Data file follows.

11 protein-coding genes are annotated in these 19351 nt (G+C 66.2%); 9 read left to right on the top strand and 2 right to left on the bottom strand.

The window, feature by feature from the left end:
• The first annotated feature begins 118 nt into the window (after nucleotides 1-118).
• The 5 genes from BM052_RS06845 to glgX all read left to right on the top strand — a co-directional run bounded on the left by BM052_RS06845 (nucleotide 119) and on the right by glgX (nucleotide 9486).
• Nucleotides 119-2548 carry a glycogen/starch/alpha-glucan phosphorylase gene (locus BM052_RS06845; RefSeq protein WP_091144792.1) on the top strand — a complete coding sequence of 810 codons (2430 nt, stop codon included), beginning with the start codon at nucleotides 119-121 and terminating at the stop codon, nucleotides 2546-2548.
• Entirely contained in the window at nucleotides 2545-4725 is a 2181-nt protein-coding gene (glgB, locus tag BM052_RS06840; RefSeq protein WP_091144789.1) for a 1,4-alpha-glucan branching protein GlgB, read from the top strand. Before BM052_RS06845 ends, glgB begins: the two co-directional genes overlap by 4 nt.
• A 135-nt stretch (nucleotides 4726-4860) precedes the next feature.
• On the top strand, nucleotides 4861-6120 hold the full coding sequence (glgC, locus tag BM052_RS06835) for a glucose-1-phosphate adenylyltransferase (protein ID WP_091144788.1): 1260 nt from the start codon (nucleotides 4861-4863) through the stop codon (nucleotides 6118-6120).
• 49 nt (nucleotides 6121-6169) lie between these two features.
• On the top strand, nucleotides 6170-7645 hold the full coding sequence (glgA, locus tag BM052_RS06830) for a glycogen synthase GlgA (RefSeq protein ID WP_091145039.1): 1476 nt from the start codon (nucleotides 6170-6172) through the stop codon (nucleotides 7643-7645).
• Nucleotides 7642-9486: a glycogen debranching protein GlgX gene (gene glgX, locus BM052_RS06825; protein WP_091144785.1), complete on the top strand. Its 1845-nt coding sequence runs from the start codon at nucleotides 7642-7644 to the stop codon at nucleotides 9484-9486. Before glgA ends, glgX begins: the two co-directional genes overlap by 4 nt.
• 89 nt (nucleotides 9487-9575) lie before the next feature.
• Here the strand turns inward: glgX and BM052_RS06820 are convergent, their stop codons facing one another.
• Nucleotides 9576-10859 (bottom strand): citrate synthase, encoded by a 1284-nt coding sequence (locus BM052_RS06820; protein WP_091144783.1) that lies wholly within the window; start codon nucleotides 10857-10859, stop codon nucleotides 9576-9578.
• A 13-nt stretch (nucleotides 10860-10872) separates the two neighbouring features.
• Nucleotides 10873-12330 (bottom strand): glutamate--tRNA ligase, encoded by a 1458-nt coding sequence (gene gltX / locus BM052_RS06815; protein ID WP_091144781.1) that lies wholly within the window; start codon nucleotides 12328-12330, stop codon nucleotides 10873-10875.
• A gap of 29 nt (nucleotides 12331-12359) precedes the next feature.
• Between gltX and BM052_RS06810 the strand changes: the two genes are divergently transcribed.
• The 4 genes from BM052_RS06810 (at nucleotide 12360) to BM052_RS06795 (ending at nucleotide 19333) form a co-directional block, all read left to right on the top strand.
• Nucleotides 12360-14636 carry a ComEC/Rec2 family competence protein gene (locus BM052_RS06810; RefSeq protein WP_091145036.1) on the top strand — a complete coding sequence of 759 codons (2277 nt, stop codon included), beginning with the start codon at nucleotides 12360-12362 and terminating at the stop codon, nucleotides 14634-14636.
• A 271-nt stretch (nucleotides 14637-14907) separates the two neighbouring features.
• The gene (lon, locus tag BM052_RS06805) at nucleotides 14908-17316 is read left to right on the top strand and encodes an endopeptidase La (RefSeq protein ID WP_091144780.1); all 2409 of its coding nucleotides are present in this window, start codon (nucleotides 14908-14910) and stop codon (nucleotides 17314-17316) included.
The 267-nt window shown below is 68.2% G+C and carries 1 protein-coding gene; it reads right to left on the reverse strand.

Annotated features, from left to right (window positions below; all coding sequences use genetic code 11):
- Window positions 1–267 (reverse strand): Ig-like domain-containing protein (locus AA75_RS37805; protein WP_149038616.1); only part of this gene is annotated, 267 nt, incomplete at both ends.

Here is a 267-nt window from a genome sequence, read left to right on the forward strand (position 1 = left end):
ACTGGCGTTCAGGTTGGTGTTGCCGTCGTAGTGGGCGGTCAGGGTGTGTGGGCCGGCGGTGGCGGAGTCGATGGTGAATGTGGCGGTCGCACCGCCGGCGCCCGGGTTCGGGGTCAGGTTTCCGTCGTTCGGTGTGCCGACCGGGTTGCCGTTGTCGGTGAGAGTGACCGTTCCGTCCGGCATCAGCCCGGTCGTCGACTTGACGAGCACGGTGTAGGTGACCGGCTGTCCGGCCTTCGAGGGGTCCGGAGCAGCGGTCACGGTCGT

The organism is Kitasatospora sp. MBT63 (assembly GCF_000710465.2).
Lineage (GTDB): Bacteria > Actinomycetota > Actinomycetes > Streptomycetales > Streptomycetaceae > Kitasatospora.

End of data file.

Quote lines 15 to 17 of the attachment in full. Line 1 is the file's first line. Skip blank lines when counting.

• A 13-nt stretch (nucleotides 10860-10872) separates the two neighbouring features.
• Nucleotides 10873-12330 (bottom strand): glutamate--tRNA ligase, encoded by a 1458-nt coding sequence (gene gltX / locus BM052_RS06815; protein ID WP_091144781.1) that lies wholly within the window; start codon nucleotides 12328-12330, stop codon nucleotides 10873-10875.
• A gap of 29 nt (nucleotides 12331-12359) precedes the next feature.